By Mike Strasser and Tommy Gilligan, West Point Public AffairsMay 20, 2010
WEST POINT, N.Y. (May 20, 2010) -- "Are you wearing your long underwear today," asked a visiting graduate from the Class of 1945 to a group of cadets assisting alumni before the alumni exercises May 18.
A legitimate question indeed, considering the rainfall that would damper an otherwise joyous reunion. Hundreds huddled under umbrellas and any accommodating overhead coverage to participate in and view the alumni march to Thayer Statue.
Retired Gen. Ralph E. Haines Jr., Class of 1935, presented a wreath at the foot of monument, honoring the originator of the Long Gray Line. Wearing a hat proclaiming, "'35 is Still Alive," the Army's oldest living four-star general took a moment to address the audience. He paid tribute to the Father of West Point, Col. Sylvanus Thayer, and left the field with some memorable levity.
"Life is a dangerous endeavor which few of us get out of alive," Haines said, before ending his impromptu speech with a rousing "Beat Navy."
A little laughter was in order for the soggy spectators filling the bleachers on the Plain and along Washington Road. Haines, 96, was accompanied to Graduation Week events by his son, retired Lt. Col. William L. Haines, Class of 1967.
Haines' last visit to West Point was for his 70th class reunion in 2005. He said he enjoyed the return trip to his alma mater, where he was commissioned as a second lieutenant in the Cavalry.
He recalled stories of his four years here and offered a little advice to the cadets about to graduate on Saturday.
"Selfless service is the true criteria of a leader," Haines said. "I would tell these second lieutenants to demonstrate selfless service to the people they are privileged to lead."
Haines served as Vice Chief of Staff of the U.S. Army from 1967 to 1968. Between 1970 and 1973, Haines commanded the U.S. Army Continental Army Command as well as the U.S. Army Readiness Command and U.S. Army Forces Atlantic.
His command numbered 650,000 active and reserve army personnel and 100,000 civilian employees. After 37 years of active duty, Haines retired in January of 1973.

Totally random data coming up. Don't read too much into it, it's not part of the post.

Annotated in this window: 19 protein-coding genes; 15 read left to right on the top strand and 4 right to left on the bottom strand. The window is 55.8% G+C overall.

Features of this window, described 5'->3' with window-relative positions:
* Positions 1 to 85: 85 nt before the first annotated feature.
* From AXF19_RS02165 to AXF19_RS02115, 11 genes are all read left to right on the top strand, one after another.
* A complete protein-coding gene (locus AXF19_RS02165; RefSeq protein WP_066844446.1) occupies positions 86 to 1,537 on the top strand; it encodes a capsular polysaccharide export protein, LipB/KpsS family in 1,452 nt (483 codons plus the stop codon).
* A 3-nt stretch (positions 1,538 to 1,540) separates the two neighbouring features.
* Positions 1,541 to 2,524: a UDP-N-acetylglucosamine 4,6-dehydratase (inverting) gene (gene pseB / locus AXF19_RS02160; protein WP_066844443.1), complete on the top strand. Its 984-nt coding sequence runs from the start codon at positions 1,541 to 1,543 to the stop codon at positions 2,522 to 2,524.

The alumni luncheon allowed guests to dry off before the Distinguished Graduate Award presentation inside Washington Hall. Among the honorees was a former West Point superintendent, retired Lt. Gen. Daniel W. Christman. As one of five distinguished graduates honored, Christman said as a 16-year-old high school student, West Point made a lasting first impression, and one which would continue as a cadet, instructor and senior officer.
"The more I was involved with the academy, I believed the young officers represented a model for the country from whatever commissioning source," said the 55th superintendent and Class of 1965 graduate.
While the Class of 2010 has endured the rigors of academia at the highest standards, Christman said it's important for them to remember that their education doesn't stop after graduation.
"There is life after Hooah, and right now you need to focus on your tactical competence. Be the best platoon leader and company commander you can be," Christman said. "You need to make sure that you continue your education so that you are professionally adept to manage the challenges you will incur as a major, lieutenant colonel or even as a diplomat."
More than 800 graduates, primarily from the classes of 1935, 1940, 1945, 1950, 1955 and 1960, were in attendance at this year's festivities which began Sunday with an Alumni Band Concert and a Black Knight Awards Ceremony.